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Students of Milton High School created a small memorial to their fallen coach, Mike Scott, Dec. 3 with flowers and personal letters.
JONATHAN COPSEY. (click for larger version)
The mall in front of Milton High School was dotted with placards of hearts, thanks to the Milton Love Project, in remembrance of Mike Scott, who passed away over the weekend of pancreatic cancer. JONATHAN COPSEY. (click for larger version)
December 11, 2012MILTON, Ga. — "A man never stands so tall or straight when he stoops to help the youth of a community," Milton High School head coach Howie DeCristofaro said about coach Mike Scott.
Scott succumbed to pancreatic cancer Saturday, Dec. 1.
"Mike wasn't like other people," said Todd Perry, a close friend of Scott. "He was special."
Perry became emotional while talking about his friend.
"Mike had a passion for football, but his true passion was for the boys," he said. "He taught these kids that football prepares you for life, for dealing with the challenges it brings."
Scott, known to most as Big Show because of his booming size and personality, played college football for only a short time.
"He had a heart problem and didn't pass his physical the year he was set to play in the starting line up," Perry said.
Perry said that while Scott's heart wasn't strong enough to play the sport, it was too strong to walk away from it entirely.
"He ended up being a student coach for the team," he said. "And that's where he found his passion for coaching."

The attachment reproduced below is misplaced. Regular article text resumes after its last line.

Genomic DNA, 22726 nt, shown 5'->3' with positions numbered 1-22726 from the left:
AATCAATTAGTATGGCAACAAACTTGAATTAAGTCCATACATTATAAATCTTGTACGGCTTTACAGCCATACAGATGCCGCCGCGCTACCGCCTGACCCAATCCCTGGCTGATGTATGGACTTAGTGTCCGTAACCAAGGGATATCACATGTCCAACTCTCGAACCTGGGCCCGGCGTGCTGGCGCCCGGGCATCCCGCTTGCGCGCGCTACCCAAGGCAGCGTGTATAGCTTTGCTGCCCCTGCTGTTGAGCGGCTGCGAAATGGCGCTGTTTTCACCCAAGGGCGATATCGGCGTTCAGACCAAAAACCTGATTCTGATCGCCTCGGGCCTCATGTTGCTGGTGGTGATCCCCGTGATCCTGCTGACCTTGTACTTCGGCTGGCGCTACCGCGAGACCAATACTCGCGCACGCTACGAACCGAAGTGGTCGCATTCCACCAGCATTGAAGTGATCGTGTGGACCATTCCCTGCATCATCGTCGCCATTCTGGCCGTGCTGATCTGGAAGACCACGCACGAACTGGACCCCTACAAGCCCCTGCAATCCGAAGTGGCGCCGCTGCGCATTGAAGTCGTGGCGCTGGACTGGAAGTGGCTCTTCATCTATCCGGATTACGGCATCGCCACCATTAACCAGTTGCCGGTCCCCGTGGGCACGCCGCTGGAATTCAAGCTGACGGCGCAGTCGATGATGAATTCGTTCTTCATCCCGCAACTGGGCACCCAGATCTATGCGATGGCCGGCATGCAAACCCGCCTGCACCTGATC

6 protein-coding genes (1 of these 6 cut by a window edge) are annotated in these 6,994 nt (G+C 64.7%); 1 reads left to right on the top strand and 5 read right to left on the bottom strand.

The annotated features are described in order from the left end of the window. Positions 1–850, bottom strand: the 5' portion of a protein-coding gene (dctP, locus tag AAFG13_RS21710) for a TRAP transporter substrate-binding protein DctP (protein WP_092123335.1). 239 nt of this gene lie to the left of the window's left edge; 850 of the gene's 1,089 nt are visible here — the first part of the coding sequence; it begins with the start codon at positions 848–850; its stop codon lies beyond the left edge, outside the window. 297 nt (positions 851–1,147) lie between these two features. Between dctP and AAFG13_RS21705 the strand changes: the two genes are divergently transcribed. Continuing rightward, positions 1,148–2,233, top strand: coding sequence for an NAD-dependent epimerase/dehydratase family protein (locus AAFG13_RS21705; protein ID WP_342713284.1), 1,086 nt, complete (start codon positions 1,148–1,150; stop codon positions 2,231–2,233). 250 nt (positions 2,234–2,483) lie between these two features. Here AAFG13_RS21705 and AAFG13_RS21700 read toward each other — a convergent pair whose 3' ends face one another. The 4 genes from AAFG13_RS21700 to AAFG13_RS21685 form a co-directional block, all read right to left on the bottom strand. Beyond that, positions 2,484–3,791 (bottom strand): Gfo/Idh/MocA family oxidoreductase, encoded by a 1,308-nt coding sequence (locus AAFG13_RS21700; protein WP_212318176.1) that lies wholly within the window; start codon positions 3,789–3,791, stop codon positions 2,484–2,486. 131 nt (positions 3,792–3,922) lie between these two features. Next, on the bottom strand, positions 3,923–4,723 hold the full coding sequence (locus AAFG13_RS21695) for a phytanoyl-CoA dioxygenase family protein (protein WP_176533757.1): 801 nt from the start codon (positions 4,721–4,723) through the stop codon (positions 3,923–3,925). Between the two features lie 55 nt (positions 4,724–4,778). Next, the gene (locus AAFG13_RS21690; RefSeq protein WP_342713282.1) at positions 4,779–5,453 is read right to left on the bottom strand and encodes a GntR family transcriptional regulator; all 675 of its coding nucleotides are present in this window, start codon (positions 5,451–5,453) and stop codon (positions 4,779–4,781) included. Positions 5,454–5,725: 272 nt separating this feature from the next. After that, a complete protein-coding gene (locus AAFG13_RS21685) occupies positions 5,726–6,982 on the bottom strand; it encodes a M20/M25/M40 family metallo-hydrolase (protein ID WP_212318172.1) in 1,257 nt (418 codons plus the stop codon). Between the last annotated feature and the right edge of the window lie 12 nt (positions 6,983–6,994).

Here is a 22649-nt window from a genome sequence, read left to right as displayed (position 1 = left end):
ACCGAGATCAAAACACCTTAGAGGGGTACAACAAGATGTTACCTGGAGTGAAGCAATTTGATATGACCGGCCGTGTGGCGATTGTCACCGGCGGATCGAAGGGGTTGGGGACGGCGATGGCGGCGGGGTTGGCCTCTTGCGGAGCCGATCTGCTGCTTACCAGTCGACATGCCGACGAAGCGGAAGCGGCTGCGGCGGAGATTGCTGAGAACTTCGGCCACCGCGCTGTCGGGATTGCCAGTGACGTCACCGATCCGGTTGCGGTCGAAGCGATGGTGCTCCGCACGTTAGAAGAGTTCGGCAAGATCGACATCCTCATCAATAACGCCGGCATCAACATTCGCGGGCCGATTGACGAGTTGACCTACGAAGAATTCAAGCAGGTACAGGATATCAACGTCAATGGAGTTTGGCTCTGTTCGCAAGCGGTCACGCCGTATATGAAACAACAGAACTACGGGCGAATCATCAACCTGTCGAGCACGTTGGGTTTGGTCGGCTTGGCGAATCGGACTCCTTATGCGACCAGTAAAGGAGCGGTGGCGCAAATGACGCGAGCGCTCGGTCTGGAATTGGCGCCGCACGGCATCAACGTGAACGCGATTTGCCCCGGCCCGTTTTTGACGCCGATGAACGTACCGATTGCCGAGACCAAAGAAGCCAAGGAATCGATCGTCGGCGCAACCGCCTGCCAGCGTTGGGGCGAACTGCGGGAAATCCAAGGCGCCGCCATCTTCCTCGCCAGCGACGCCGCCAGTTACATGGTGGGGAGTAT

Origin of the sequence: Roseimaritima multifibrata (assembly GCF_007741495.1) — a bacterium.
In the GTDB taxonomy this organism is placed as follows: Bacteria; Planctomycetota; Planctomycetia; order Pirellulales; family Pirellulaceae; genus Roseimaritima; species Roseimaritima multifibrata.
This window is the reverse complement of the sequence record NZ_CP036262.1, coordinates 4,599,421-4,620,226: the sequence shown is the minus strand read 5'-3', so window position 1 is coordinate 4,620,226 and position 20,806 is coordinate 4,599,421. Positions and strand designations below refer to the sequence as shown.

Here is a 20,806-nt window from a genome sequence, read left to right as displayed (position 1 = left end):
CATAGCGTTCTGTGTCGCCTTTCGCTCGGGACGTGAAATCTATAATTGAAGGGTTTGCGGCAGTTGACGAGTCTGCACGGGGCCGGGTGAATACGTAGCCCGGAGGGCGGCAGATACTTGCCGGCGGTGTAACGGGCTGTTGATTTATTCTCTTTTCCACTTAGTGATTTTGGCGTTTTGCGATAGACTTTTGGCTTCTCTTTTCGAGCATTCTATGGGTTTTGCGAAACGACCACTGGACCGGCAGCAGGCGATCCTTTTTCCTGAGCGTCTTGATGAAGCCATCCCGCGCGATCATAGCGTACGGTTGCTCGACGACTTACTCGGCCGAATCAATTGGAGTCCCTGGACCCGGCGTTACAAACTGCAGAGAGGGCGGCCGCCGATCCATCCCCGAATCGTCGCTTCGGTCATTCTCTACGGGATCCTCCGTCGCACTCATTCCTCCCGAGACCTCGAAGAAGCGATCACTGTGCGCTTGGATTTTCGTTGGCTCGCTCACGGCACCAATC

Scott's coaching career included Trinity University in Texas, the University of Central Florida, the University of West Georgia, Southeastern Louisiana University, the University of West Alabama and Milton High School.
"Mike was more than just a coach," Milton Athletic Director Gary Sylvestri said. "He taught PE and health and had contact with every kid in this school. They loved him."
Sylvestri also said there is a memorial board in the Milton weight room with notes to Scott.
"His life touched everyone," he said. "There are more notes up there from female students than male."
The notes will be put in a memorial box and given to the family.
"Mike put his heart into everything he did," Sylvestri said. "He never said no to anyone, and even though he had this big, tough guy presence, the kids saw through it, and they respected him."
Carrie Smith started a fundraising page on Giveforward.com for Scott's family, hoping to raise money to help with medical costs.
"I got excited when we hit the $2,000 mark," she said. "I'd hoped to raise maybe $10,000 but we're over $50,000 now and it's unbelievable."
Smith said local businesses provided products and services for fundraising.
"We've received cash donations from both people and businesses," she said. "It's wonderful to see so many people coming out to support Mike and his family."
Perry said schools in the area have raised money for the Scott family.
"Our biggest competitor raised money at our game," he said. "The community is really pulling together to support Mike and his family."
To donate to the family, go to www.giveforward.com/miracleformike.
Scott is survived by his wife of nearly eight years, Mary Jane Bray Scott; daughter, Abigail Scott; and son, Anthony Michael Scott, all of Canton; father, Waller Massie Scott Jr. of West Chester, Ohio; and sister, Debbie Scott Harrison of Nicholasville, Ky.